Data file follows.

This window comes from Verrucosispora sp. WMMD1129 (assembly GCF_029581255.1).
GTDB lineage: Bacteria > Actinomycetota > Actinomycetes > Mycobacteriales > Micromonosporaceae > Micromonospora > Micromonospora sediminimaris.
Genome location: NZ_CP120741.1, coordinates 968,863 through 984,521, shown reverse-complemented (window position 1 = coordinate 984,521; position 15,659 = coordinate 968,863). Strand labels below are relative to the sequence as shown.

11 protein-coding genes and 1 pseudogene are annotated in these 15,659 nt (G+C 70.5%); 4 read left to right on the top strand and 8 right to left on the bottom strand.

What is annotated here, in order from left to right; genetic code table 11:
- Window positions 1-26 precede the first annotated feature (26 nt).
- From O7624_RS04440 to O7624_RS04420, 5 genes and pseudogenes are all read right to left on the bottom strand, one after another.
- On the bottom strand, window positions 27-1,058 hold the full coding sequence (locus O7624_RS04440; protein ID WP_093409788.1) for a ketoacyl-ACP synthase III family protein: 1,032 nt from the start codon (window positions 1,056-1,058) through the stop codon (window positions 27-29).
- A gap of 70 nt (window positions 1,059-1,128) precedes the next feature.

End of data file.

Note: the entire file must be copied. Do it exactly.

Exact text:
This window comes from Verrucosispora sp. WMMD1129 (assembly GCF_029581255.1).
GTDB lineage: Bacteria > Actinomycetota > Actinomycetes > Mycobacteriales > Micromonosporaceae > Micromonospora > Micromonospora sediminimaris.
Genome location: NZ_CP120741.1, coordinates 968,863 through 984,521, shown reverse-complemented (window position 1 = coordinate 984,521; position 15,659 = coordinate 968,863). Strand labels below are relative to the sequence as shown.

11 protein-coding genes and 1 pseudogene are annotated in these 15,659 nt (G+C 70.5%); 4 read left to right on the top strand and 8 right to left on the bottom strand.

What is annotated here, in order from left to right; genetic code table 11:
- Window positions 1-26 precede the first annotated feature (26 nt).
- From O7624_RS04440 to O7624_RS04420, 5 genes and pseudogenes are all read right to left on the bottom strand, one after another.
- On the bottom strand, window positions 27-1,058 hold the full coding sequence (locus O7624_RS04440; protein ID WP_093409788.1) for a ketoacyl-ACP synthase III family protein: 1,032 nt from the start codon (window positions 1,056-1,058) through the stop codon (window positions 27-29).
- A gap of 70 nt (window positions 1,059-1,128) precedes the next feature.